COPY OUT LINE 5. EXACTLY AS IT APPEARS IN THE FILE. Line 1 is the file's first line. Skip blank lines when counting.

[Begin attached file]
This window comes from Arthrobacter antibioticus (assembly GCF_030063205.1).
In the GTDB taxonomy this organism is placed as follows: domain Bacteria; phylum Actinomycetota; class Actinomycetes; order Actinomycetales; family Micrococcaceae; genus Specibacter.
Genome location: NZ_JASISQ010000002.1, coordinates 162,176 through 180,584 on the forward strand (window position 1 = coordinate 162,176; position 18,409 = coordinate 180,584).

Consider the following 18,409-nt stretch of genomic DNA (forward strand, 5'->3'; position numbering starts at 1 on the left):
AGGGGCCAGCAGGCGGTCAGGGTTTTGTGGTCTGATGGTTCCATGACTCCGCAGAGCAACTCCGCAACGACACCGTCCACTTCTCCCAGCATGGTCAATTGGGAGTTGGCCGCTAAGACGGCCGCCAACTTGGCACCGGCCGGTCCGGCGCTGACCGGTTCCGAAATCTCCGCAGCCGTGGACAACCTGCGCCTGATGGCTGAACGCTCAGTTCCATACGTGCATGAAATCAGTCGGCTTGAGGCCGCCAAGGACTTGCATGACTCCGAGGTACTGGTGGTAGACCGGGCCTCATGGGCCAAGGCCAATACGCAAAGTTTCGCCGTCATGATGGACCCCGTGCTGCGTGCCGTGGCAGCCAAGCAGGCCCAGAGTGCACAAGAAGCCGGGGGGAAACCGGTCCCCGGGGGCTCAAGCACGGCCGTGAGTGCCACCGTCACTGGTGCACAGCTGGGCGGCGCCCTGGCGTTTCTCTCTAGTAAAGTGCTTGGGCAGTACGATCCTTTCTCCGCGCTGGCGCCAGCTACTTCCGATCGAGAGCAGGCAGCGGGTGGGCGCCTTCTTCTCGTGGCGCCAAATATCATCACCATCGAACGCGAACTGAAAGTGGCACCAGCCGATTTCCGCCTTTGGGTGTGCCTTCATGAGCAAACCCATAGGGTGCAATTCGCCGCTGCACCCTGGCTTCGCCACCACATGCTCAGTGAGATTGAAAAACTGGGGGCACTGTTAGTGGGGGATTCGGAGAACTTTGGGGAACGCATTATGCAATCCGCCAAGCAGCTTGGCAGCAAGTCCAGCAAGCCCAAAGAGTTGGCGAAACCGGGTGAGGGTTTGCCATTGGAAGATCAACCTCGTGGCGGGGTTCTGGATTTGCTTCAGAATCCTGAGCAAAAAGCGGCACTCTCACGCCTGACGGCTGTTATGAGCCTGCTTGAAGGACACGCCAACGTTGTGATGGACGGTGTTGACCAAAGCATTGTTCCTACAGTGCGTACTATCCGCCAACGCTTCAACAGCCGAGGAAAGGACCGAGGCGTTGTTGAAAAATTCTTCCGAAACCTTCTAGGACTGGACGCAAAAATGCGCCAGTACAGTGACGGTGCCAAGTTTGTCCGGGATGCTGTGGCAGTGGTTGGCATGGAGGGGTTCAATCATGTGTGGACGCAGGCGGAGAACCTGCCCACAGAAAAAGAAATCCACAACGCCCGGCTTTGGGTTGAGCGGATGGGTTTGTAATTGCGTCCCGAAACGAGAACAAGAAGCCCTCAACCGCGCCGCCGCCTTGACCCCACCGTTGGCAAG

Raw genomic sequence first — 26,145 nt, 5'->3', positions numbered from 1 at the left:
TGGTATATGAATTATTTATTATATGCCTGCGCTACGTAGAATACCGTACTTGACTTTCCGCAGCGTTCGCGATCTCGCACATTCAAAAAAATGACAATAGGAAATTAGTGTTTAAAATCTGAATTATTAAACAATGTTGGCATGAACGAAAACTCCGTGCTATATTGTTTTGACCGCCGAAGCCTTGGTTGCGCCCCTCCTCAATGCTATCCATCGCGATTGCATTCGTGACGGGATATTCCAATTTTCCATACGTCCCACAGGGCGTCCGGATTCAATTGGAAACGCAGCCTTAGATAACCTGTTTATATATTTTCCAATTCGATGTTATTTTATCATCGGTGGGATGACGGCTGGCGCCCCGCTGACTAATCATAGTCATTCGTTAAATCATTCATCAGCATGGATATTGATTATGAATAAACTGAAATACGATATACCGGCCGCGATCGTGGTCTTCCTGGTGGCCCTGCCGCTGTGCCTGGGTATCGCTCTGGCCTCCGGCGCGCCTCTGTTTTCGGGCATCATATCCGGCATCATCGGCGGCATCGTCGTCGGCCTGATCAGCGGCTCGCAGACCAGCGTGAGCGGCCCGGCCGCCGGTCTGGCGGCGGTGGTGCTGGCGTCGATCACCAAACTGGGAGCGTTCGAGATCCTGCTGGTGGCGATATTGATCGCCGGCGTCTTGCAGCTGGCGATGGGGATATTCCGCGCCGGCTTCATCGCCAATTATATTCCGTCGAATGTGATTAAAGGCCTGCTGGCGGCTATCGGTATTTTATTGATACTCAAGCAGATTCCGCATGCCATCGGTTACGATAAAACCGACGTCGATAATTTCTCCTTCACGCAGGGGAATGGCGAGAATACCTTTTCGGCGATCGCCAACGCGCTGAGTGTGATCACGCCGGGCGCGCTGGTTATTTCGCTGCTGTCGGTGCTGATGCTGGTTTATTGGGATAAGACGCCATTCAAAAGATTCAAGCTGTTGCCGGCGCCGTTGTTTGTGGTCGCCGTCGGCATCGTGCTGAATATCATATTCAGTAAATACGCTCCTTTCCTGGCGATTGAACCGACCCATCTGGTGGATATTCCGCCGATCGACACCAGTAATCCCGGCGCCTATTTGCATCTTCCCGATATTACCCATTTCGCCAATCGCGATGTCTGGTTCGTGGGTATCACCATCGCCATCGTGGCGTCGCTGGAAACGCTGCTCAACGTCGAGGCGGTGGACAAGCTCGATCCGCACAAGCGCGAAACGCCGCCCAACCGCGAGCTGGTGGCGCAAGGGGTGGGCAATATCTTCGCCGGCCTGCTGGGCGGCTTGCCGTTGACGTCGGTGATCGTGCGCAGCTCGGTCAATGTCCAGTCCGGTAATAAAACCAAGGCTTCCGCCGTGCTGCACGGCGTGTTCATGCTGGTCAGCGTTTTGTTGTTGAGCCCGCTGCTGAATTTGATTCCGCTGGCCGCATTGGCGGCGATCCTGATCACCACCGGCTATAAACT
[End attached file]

AGGGGCCAGCAGGCGGTCAGGGTTTTGTGGTCTGATGGTTCCATGACTCCGCAGAGCAACTCCGCAACGACACCGTCCACTTCTCCCAGCATGGTCAATTGGGAGTTGGCCGCTAAGACGGCCGCCAACTTGGCACCGGCCGGTCCGGCGCTGACCGGTTCCGAAATCTCCGCAGCCGTGGACAACCTGCGCCTGATGGCTGAACGCTCAGTTCCATACGTGCATGAAATCAGTCGGCTTGAGGCCGCCAAGGACTTGCATGACTCCGAGGTACTGGTGGTAGACCGGGCCTCATGGGCCAAGGCCAATACGCAAAGTTTCGCCGTCATGATGGACCCCGTGCTGCGTGCCGTGGCAGCCAAGCAGGCCCAGAGTGCACAAGAAGCCGGGGGGAAACCGGTCCCCGGGGGCTCAAGCACGGCCGTGAGTGCCACCGTCACTGGTGCACAGCTGGGCGGCGCCCTGGCGTTTCTCTCTAGTAAAGTGCTTGGGCAGTACGATCCTTTCTCCGCGCTGGCGCCAGCTACTTCCGATCGAGAGCAGGCAGCGGGTGGGCGCCTTCTTCTCGTGGCGCCAAATATCATCACCATCGAACGCGAACTGAAAGTGGCACCAGCCGATTTCCGCCTTTGGGTGTGCCTTCATGAGCAAACCCATAGGGTGCAATTCGCCGCTGCACCCTGGCTTCGCCACCACATGCTCAGTGAGATTGAAAAACTGGGGGCACTGTTAGTGGGGGATTCGGAGAACTTTGGGGAACGCATTATGCAATCCGCCAAGCAGCTTGGCAGCAAGTCCAGCAAGCCCAAAGAGTTGGCGAAACCGGGTGAGGGTTTGCCATTGGAAGATCAACCTCGTGGCGGGGTTCTGGATTTGCTTCAGAATCCTGAGCAAAAAGCGGCACTCTCACGCCTGACGGCTGTTATGAGCCTGCTTGAAGGACACGCCAACGTTGTGATGGACGGTGTTGACCAAAGCATTGTTCCTACAGTGCGTACTATCCGCCAACGCTTCAACAGCCGAGGAAAGGACCGAGGCGTTGTTGAAAAATTCTTCCGAAACCTTCTAGGACTGGACGCAAAAATGCGCCAGTACAGTGACGGTGCCAAGTTTGTCCGGGATGCTGTGGCAGTGGTTGGCATGGAGGGGTTCAATCATGTGTGGACGCAGGCGGAGAACCTGCCCACAGAAAAAGAAATCCACAACGCCCGGCTTTGGGTTGAGCGGATGGGTTTGTAATTGCGTCCCGAAACGAGAACAAGAAGCCCTCAACCGCGCCGCCGCCTTGACCCCACCGTTGGCAAG